said sales surged in the second quarter, helped by growth in U.S. pharmaceutical revenue and favorable foreign exchange rates, but overall profits fell after the company factored in one-time charges.
Worldwide sales rose 9.5% to $4.72 billion from $4.32 billion in the second quarter of 2002. Sales in U.S. markets were $2.79 billion, up 7.2% from a year ago, and international sales climbed 12.9% to $1.93 billion.
Earnings under generally accepted accounting principles fell to $246.6 million, or 16 cents a share, from $592.3 million, or 38 cents a share. Excluding items in both quarters, earnings rose to $819.8 million, or 52 cents a share, from $771 million, or 49 cents a share.
Analysts polled by Thomson First Call were looking for earnings of 52 cents, before charges.
U.S. pharmaceutical sales rose 26.8% in the quarter, driven by strong growth of Depakote, Flomax, TriCor, Biaxin, Kaletra and Omnicef. Worldwide Humira sales totaled $57 million, including $54 million in the U.S. Abbott expects Humira sales to total more than $250 million in 2003.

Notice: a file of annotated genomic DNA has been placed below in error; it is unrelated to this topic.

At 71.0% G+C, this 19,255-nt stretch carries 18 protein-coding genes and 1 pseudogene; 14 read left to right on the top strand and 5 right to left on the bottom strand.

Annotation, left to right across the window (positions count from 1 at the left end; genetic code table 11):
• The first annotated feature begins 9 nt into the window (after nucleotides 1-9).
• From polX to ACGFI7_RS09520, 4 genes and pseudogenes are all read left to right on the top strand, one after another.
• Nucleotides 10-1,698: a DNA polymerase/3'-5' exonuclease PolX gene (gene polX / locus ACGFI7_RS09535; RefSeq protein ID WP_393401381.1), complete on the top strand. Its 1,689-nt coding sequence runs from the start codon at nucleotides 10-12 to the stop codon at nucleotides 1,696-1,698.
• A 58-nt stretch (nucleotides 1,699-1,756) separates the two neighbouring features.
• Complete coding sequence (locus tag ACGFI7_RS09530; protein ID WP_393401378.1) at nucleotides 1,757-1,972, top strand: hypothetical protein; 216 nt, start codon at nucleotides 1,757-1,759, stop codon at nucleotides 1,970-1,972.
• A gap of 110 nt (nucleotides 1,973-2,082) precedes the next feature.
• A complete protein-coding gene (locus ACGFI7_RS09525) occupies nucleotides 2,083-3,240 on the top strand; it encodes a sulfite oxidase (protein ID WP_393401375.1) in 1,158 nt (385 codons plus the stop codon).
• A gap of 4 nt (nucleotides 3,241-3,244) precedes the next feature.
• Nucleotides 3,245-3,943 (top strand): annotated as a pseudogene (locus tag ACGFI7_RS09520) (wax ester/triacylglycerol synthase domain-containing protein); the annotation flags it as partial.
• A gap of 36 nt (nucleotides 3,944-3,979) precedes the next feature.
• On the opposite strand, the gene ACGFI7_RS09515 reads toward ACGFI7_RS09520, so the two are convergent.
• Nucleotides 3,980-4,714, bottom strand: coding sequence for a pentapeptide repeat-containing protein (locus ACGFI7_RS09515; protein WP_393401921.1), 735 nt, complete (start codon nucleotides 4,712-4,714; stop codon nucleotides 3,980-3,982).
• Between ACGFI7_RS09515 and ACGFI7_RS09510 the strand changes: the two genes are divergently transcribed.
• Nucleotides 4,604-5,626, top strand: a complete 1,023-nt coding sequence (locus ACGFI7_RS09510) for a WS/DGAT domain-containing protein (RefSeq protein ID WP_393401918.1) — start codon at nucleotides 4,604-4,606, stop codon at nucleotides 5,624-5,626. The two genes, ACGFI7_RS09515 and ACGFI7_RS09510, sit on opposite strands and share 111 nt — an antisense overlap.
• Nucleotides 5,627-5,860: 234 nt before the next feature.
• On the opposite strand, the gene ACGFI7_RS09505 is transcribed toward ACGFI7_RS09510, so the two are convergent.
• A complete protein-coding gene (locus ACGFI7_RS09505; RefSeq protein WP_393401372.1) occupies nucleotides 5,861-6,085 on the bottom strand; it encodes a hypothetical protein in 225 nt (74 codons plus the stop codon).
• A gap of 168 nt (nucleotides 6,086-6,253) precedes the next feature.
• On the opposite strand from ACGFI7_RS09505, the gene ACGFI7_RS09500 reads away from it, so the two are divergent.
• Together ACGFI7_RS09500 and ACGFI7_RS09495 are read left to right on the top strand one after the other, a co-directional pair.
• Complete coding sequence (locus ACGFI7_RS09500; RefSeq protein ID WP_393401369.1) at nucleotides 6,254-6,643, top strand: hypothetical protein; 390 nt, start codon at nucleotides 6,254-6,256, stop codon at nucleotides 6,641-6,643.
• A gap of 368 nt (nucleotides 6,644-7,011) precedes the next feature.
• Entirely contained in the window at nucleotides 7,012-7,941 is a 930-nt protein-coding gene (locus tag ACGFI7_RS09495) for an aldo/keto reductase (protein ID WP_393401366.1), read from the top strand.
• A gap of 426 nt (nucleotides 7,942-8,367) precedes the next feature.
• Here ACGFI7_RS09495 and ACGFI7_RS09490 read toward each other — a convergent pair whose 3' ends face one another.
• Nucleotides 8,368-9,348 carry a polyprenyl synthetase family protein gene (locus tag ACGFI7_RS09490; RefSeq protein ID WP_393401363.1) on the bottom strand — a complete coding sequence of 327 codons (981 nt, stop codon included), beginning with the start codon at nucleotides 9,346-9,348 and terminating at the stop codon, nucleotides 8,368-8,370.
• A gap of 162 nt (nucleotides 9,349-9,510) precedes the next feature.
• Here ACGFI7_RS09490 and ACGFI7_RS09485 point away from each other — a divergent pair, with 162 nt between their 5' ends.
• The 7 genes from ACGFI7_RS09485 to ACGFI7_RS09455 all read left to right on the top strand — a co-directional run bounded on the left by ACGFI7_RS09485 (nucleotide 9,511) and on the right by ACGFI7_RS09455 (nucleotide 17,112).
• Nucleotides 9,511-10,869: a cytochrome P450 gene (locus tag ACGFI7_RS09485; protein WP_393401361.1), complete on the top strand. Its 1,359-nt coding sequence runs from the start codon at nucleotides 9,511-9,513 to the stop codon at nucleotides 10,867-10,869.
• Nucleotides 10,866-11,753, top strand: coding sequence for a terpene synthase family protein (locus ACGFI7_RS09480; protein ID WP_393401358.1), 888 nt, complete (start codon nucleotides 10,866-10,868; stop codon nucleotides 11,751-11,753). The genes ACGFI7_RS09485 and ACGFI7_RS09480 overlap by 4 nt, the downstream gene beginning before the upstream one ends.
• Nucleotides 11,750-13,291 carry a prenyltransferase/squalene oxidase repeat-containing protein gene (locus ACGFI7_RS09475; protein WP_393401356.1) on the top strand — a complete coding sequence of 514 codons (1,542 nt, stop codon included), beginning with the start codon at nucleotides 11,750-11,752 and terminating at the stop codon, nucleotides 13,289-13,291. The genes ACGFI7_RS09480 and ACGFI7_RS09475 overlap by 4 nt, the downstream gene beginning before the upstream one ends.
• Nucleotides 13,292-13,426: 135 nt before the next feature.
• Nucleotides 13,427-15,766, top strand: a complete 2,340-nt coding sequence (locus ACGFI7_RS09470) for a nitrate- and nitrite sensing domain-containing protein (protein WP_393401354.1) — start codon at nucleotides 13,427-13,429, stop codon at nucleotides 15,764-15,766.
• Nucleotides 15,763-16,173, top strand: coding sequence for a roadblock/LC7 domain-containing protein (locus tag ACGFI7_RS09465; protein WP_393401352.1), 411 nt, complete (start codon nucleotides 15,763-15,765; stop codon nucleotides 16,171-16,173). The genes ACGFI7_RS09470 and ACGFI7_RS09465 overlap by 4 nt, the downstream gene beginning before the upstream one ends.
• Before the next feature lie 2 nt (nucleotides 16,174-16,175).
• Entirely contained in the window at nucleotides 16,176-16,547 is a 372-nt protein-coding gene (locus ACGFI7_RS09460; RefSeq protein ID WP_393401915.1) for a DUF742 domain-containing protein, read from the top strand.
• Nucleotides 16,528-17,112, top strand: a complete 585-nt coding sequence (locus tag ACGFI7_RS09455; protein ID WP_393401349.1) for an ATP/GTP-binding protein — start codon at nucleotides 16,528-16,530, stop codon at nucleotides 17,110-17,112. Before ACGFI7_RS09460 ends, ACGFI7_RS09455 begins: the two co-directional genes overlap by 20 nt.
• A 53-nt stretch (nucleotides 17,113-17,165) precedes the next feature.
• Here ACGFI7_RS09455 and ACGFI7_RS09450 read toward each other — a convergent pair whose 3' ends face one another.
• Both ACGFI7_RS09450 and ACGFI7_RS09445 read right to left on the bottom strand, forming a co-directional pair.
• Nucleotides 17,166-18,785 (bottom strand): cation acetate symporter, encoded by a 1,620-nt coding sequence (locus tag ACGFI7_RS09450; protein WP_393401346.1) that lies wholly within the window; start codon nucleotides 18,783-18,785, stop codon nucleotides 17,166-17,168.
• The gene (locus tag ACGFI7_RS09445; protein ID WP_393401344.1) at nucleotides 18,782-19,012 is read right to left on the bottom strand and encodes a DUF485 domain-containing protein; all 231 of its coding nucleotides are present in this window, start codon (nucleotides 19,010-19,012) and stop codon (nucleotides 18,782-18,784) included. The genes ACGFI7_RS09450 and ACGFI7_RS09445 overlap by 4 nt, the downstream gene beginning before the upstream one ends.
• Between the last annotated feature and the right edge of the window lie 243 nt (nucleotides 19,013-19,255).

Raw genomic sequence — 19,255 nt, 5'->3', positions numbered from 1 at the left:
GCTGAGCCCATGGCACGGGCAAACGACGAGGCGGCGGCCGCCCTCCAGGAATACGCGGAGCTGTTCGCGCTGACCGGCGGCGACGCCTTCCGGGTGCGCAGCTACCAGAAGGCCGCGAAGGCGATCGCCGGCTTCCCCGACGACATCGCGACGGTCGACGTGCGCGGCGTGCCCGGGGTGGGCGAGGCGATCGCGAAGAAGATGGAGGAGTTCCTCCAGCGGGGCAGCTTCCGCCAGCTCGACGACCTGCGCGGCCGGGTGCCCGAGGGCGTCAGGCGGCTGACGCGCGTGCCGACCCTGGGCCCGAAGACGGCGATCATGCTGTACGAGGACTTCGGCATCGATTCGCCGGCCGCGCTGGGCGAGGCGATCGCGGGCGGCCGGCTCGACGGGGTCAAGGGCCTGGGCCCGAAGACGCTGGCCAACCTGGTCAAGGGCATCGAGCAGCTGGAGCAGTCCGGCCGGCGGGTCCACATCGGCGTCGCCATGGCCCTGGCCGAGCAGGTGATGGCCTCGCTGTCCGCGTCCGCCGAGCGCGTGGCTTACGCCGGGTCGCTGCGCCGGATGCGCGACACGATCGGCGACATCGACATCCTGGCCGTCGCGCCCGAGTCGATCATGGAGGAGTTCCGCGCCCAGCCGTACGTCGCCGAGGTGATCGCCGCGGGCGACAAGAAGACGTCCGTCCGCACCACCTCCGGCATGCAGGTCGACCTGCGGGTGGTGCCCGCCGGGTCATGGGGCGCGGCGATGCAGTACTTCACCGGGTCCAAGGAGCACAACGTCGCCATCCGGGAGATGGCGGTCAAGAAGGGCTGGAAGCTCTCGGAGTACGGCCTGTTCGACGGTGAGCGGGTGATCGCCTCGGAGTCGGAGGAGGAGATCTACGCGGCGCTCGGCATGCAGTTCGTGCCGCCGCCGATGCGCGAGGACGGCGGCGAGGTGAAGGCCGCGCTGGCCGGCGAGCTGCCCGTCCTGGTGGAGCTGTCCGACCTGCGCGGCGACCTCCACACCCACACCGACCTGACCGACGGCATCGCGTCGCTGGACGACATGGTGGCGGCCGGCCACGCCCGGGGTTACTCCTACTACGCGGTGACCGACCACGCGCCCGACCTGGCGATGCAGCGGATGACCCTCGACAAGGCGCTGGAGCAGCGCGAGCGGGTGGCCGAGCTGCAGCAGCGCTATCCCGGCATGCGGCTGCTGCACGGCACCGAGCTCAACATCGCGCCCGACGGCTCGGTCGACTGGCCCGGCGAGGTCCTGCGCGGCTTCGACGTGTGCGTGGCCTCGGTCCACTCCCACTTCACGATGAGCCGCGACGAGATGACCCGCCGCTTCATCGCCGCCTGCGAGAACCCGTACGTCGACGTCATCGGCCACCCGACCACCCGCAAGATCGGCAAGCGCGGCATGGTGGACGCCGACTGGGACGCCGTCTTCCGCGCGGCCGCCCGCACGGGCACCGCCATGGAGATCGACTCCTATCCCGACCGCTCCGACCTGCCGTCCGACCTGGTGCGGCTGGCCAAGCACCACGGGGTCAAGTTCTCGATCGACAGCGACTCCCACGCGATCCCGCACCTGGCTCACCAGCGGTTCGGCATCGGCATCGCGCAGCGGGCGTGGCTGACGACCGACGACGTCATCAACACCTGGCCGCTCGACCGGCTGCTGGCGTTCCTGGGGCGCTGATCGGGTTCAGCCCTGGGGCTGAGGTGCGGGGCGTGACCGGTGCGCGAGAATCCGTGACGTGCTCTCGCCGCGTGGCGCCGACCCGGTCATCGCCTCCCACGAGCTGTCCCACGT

Abbott maintained its earnings guidance for the year of $2.20 to $2.25 a share, excluding charges. Analysts are calling for $2.21. Including one-time items, the company projected earnings of $1.83 to $1.88.
However, third-quarter earnings could be below expectations. The company forecast a profit, before charges, of 52 cents to 54 cents a share, while analysts are targeting 55 cents. On a GAAP basis, earnings for the third quarter will be 51 cents to 53 cents a share, Abbott said.